Brain death means that the brain has stopped working. Brain death is permanent, and cannot be cured or reversed. No treatment can help. When a person is brain dead, there is no activity in any part of their brain. Every part of the brain is dead; no oxygen flows to the brain, and there is no electrical activity in any part of the brain.
The brain controls everything we need to do to stay alive. For example, it controls breathing, body temperature, heart rate, and many other important things. When a person is brain dead, their brain cannot control any of these things. A brain-dead person cannot breathe on their own. They will never be able to wake up or be aware of what is going on around them.
Sometimes, brain-dead people are kept alive with special machines and medications. For example, doctors can put a tube down a person's throat and use a machine called a ventilator to pump oxygen into their lungs. While these machines can keep the person's other organs alive for a while, they cannot help the brain get better. Eventually, the person's other organs will stop working too.
Doctors can diagnose brain death by examining the patient. They will check for reflexes which are controlled by the brainstem, and see if the person can breathe on their own. If the person is brain-dead, the doctor will find:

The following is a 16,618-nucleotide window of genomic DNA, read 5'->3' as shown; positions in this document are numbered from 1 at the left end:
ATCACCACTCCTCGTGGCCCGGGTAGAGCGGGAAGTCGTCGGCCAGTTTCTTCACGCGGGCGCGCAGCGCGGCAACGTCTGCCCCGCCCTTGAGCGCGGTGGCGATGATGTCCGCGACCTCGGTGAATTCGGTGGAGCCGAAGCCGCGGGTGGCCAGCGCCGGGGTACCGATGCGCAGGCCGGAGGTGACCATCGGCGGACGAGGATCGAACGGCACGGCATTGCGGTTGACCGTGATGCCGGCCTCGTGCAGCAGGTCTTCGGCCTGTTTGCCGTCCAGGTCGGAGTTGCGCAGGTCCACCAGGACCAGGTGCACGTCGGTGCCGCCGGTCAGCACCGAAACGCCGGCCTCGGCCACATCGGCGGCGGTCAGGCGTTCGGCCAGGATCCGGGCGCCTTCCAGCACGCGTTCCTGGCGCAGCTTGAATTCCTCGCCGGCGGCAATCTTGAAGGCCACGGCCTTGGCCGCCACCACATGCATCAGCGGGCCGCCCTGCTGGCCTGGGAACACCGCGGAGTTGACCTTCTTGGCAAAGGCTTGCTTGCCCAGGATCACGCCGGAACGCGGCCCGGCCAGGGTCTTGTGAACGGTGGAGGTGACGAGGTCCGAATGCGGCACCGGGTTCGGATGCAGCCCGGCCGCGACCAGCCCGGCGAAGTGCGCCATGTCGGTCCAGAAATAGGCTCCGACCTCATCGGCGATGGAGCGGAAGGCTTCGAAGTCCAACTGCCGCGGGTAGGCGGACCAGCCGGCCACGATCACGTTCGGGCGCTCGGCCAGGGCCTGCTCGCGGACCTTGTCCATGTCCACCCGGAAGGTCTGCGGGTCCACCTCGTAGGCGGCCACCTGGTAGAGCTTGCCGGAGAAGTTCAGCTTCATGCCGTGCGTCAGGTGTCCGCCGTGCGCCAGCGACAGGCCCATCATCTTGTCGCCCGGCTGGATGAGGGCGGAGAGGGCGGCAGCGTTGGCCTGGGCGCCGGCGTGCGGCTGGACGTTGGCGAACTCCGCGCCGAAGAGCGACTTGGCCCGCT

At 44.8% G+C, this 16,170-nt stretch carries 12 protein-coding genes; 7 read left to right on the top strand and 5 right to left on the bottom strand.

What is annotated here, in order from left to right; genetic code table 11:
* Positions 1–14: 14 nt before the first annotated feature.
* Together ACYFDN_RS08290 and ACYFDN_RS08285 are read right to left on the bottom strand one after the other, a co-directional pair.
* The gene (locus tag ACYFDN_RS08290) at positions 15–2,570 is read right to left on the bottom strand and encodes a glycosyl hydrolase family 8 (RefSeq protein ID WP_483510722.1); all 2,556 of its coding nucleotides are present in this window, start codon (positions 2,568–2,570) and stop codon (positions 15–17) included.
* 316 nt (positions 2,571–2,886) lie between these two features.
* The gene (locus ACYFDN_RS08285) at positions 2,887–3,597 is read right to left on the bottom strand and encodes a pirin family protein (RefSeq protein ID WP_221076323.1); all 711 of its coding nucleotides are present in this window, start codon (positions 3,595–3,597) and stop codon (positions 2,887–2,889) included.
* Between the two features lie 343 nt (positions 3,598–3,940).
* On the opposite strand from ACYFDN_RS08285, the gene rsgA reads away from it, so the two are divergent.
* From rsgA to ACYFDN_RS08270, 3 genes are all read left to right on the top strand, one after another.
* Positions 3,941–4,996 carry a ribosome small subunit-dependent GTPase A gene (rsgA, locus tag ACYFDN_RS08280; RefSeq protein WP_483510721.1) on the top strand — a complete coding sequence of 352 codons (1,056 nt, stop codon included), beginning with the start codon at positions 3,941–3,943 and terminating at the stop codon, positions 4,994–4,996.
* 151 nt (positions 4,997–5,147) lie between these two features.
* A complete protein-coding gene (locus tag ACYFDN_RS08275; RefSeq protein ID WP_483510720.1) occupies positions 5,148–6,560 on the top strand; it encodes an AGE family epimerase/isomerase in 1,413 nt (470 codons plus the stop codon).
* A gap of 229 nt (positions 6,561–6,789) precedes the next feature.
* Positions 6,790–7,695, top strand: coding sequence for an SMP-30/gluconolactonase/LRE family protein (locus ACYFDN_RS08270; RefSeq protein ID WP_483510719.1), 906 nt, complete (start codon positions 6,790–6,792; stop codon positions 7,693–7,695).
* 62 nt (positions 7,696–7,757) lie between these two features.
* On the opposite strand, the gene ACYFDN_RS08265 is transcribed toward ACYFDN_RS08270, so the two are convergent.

- The person has no reflexes (for example, they do not gag when the doctor touches the back of their throat)
- The person's pupils do not change size in bright light or in the dark
- The person does not move or react when the doctor does something painful (like pinching the person's skin)
- The person does not try to breathe on their own
Before diagnosing brain death, doctors will check for any other problem that could look like brain death (for example, a very low body temperature, or an overdose of sedatives). They will usually wait six to 24 hours before checking again to make sure the person still has no signs of activity in the brain. Then a second doctor is called in to do the same tests. If both doctors agree, the patient can officially be diagnosed "brain dead."
Sometimes, doctors use other tests which can diagnose brain death right away. These tests include:
Brain death happens because of an injury to the entire brain. The most common causes are:
- A very bad head injury
- A stroke which cut off the brain's oxygen supply or caused bleeding in the brain
- Swelling in the brain, either from an infection like encephalitis, or from the brain not getting enough oxygen.
Swelling or bleeding in the brain can cut off blood flow to the brain and push on the brainstem. If it gets bad enough, it can crush the brainstem.
- Understanding Brain Death (in Simple English) from Brigham & Women's Hospital